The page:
Tuesday, January 27, 2015

Let it Snow: 48 Hours in Harbin Part Two

Fueled by a good night’s sleep and a hearty hotel breakfast, Chris and I were ready to explore more of Harbin.

We started our day at the Sun Island Park for the Harbin International Snow Sculpture Art Expo.  For about 90 Minutes, Chris and I strolled around the frozen masterpieces and had more winter fun.

When we arrived at Sun Island we were greeted by more goats who were sculpted to bring in the new year. 
Some of the sculptures were a little nerdy...like this finger and skin sculpture.

My favorite sculpture was the replica of the Kremlin.  
I found it very ironic that they had a Sir Issac Newton statue that was attached to...

...a garden of Eden sculpture.

This is how man met technology...I LOVE it!

Snow Darwin, meet....

Snow Einstein!

I was so impressed with the detail on many of the sculptures. 

I really appreciated the sailing minions.
Someone created a dragon boat filled with random Disney characters.  The sculptures felt like ice covered in snow.
Like many of the other snow parks, Sun Island had many other fun activities other than gawking at snow sculptures.  For an additional 60 RMB, visitors can take a dogsled ride around a very short track.

The adventure was way to short to be worth the 60 RMB, however we did it for fun.

If you are cold while exploring the arctic, I highly suggest eating ice cream.  It helps your insides get adjusted to the outside temperature.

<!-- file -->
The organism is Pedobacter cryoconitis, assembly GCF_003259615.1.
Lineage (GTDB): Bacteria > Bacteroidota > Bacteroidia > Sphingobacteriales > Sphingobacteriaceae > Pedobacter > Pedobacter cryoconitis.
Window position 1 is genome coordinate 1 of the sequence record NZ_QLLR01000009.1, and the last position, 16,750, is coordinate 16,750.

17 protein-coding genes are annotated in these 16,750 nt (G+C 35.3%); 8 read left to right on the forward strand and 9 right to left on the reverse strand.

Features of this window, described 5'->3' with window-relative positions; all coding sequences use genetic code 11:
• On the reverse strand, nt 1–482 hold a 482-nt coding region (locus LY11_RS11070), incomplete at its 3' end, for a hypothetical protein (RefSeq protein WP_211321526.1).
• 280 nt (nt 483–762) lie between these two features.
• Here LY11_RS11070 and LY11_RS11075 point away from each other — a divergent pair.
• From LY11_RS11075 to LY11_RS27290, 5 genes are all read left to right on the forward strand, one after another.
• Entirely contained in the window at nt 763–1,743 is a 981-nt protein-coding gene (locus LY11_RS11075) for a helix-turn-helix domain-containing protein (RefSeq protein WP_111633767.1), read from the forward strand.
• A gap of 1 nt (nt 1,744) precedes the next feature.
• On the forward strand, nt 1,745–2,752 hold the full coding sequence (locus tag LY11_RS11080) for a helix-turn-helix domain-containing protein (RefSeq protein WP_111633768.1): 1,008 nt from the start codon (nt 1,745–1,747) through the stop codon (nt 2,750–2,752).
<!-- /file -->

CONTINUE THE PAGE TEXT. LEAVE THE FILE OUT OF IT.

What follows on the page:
This little guy was walking around trying to collect donations. I was both appalled and charmed by this stunt. 
I HIGHLY suggest not doing the ice festival and Sun Island Park on the same day.  Breaking up the activities helped keep us warm!

After we had our fill of snow, we caught a cab to Central St. in downtown Harbin.  Central Street is a bustling, Russian influenced pedestrian street. 

Central Street was packed with tourists.  Before this time, I had never visited a place that felt so Russian.

The temperature almost hit the melting point according to this side street thermometer.
The Central Street sidewalks were decorated with different ice and snow sculptures.
We were hungry, so our first order of business was to catch a warm Russian lunch.   We had a great meal at Madieer Restaurant.

I had always wanted to try Russian food.  This was the chance!
I enjoyed warming up with some Borsch and Russian Beer.
Next on our agenda was a visit to St. Sophia’s Cathedral.  St. Sophia’s was built to serve the ministry needs of Russian Orthodox immigrants in 1907.

The architecture of the cathedral was incredible!
Many birds made their homes on ledges outside the cathedral. 
In 1949, the cathedral was signed over to the Chinese government.  During the Great Leap Forward and the Cultural Revolution, the cathedral was repurposed as a storage facility for a local state run department store.   Now the space is a construction art museum.  I was so disappointed with how the museum came to be, that I allowed myself to take only one picture of the interior.

I thought something was off when the admission ticket said, "Harbin Construction Art Museum".
The interior of the cathedral was not what I expected at all. 
Outside the cathedral, I finally caved in a bought some candied strawberries.  Vendors sell these yummy treats at many tourist attractions, and I highly recommend them for an afternoon pick me up.

Candied fruit on a stick is wonderful!  But be careful when biting the fruit in cold weather...these are frozen!
After our snack, it was time to catch a cab back to hotel to snag our luggage and head back to the airport so we could head back to home sweet Shanghai.

I HIGHLY recommend taking a weekend in Harbin to get a winter fix.  The snow and ice will take your breath away.  Don’t let the temperature scare you away.